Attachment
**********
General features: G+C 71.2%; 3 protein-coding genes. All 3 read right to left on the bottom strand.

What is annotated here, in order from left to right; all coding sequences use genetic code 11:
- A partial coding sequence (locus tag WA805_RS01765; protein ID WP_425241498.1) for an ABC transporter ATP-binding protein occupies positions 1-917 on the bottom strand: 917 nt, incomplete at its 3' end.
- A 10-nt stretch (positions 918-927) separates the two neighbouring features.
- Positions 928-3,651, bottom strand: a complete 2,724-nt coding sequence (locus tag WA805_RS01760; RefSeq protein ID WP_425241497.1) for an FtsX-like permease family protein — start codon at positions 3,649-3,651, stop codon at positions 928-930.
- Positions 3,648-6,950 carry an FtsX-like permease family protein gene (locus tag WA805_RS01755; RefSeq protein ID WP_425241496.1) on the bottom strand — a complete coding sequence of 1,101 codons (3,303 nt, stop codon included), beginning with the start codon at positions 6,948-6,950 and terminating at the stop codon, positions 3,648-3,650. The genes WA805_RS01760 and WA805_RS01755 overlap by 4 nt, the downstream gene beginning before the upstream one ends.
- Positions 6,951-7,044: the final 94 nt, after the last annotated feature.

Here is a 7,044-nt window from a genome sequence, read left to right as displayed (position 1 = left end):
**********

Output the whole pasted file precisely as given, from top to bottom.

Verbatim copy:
General features: G+C 71.2%; 3 protein-coding genes. All 3 read right to left on the bottom strand.

What is annotated here, in order from left to right; all coding sequences use genetic code 11:
- A partial coding sequence (locus tag WA805_RS01765; protein ID WP_425241498.1) for an ABC transporter ATP-binding protein occupies positions 1-917 on the bottom strand: 917 nt, incomplete at its 3' end.
- A 10-nt stretch (positions 918-927) separates the two neighbouring features.
- Positions 928-3,651, bottom strand: a complete 2,724-nt coding sequence (locus tag WA805_RS01760; RefSeq protein ID WP_425241497.1) for an FtsX-like permease family protein — start codon at positions 3,649-3,651, stop codon at positions 928-930.
- Positions 3,648-6,950 carry an FtsX-like permease family protein gene (locus tag WA805_RS01755; RefSeq protein ID WP_425241496.1) on the bottom strand — a complete coding sequence of 1,101 codons (3,303 nt, stop codon included), beginning with the start codon at positions 6,948-6,950 and terminating at the stop codon, positions 3,648-3,650. The genes WA805_RS01760 and WA805_RS01755 overlap by 4 nt, the downstream gene beginning before the upstream one ends.
- Positions 6,951-7,044: the final 94 nt, after the last annotated feature.

Here is a 7,044-nt window from a genome sequence, read left to right as displayed (position 1 = left end):